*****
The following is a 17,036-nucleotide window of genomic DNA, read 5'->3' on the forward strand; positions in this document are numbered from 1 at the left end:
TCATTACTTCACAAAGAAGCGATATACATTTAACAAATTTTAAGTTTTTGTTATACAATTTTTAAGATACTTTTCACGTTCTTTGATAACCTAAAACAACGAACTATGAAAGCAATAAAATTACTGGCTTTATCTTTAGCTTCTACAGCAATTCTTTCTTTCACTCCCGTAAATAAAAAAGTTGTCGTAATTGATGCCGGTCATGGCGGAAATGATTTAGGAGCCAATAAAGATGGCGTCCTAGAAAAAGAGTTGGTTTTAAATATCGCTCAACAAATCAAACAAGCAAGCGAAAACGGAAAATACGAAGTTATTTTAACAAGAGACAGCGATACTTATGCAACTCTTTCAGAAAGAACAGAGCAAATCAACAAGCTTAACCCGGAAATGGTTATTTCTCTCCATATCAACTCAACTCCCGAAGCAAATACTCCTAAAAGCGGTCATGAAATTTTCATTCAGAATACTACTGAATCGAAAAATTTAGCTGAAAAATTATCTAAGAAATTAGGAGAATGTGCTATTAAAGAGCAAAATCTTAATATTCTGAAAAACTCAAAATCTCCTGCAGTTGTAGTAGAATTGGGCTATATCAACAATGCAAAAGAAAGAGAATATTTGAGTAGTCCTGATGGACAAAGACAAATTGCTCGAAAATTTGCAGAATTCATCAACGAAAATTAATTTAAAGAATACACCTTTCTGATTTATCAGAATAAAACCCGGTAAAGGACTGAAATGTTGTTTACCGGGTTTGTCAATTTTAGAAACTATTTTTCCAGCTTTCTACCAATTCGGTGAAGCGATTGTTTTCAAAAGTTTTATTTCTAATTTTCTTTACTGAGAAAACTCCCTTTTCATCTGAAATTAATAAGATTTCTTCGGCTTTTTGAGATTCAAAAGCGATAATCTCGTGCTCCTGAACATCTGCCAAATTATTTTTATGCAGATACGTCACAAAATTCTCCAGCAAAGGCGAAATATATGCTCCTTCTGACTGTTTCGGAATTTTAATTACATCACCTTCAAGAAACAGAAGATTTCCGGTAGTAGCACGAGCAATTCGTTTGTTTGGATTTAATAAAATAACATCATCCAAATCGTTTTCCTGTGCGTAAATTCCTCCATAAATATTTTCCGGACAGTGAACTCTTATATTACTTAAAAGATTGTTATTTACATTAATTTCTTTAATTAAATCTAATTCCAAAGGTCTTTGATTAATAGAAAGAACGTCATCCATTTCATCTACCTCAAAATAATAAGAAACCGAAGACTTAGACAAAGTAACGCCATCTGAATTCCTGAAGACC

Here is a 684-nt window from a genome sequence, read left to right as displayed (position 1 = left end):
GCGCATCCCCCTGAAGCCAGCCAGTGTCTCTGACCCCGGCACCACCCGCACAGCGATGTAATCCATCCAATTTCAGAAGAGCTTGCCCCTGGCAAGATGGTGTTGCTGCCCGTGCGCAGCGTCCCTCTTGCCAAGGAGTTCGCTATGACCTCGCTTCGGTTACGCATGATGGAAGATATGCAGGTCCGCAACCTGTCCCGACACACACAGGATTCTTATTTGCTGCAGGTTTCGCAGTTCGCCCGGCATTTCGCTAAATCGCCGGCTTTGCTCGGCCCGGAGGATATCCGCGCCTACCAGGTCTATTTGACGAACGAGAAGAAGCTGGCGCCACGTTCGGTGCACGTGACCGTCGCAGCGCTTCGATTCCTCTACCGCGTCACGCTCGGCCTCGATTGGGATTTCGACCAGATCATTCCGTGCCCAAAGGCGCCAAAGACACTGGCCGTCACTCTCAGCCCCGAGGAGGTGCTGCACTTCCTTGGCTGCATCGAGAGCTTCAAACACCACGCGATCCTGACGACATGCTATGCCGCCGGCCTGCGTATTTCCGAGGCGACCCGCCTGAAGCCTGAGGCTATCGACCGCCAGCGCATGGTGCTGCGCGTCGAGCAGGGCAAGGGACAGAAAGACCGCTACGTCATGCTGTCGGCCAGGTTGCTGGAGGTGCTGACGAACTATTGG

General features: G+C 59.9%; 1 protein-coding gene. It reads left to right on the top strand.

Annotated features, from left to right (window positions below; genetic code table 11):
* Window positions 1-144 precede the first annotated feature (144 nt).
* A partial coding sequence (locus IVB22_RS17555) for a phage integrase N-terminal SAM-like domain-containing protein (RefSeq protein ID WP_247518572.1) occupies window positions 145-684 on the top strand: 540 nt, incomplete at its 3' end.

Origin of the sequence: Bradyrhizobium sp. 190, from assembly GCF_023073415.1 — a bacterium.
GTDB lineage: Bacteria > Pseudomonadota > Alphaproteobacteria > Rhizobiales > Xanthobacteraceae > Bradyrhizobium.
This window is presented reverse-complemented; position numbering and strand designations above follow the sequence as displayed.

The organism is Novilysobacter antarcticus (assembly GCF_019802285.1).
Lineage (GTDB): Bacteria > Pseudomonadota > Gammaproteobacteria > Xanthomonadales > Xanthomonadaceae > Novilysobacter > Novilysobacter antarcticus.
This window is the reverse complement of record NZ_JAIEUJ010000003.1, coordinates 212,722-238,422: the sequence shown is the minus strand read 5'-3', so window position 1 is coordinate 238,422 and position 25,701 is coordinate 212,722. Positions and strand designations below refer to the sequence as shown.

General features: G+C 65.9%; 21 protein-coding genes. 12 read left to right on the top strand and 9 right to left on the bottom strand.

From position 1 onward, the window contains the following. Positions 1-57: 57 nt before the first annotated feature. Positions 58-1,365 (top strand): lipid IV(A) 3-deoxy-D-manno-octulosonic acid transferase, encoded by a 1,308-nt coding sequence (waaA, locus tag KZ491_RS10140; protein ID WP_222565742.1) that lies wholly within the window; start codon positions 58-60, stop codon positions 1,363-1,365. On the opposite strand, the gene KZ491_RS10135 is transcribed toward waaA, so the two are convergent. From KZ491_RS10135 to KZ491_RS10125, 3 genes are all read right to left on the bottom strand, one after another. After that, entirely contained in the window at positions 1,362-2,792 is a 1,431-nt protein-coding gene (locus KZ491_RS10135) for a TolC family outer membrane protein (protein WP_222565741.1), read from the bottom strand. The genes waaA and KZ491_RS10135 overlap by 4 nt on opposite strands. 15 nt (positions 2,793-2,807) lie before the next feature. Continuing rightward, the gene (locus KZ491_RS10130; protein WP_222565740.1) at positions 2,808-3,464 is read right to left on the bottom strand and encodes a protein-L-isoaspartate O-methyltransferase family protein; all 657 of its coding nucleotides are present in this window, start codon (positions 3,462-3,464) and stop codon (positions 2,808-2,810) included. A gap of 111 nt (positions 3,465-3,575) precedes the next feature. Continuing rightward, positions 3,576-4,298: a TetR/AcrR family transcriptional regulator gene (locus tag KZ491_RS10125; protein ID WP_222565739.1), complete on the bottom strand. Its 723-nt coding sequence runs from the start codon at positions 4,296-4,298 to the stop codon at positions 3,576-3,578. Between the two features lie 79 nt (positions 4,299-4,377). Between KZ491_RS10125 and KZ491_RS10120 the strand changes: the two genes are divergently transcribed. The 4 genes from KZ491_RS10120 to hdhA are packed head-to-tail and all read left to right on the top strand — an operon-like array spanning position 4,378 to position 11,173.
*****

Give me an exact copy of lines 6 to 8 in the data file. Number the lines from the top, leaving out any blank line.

Annotated features, from left to right (window positions below; genetic code table 11):
* Window positions 1-144 precede the first annotated feature (144 nt).
* A partial coding sequence (locus IVB22_RS17555) for a phage integrase N-terminal SAM-like domain-containing protein (RefSeq protein ID WP_247518572.1) occupies window positions 145-684 on the top strand: 540 nt, incomplete at its 3' end.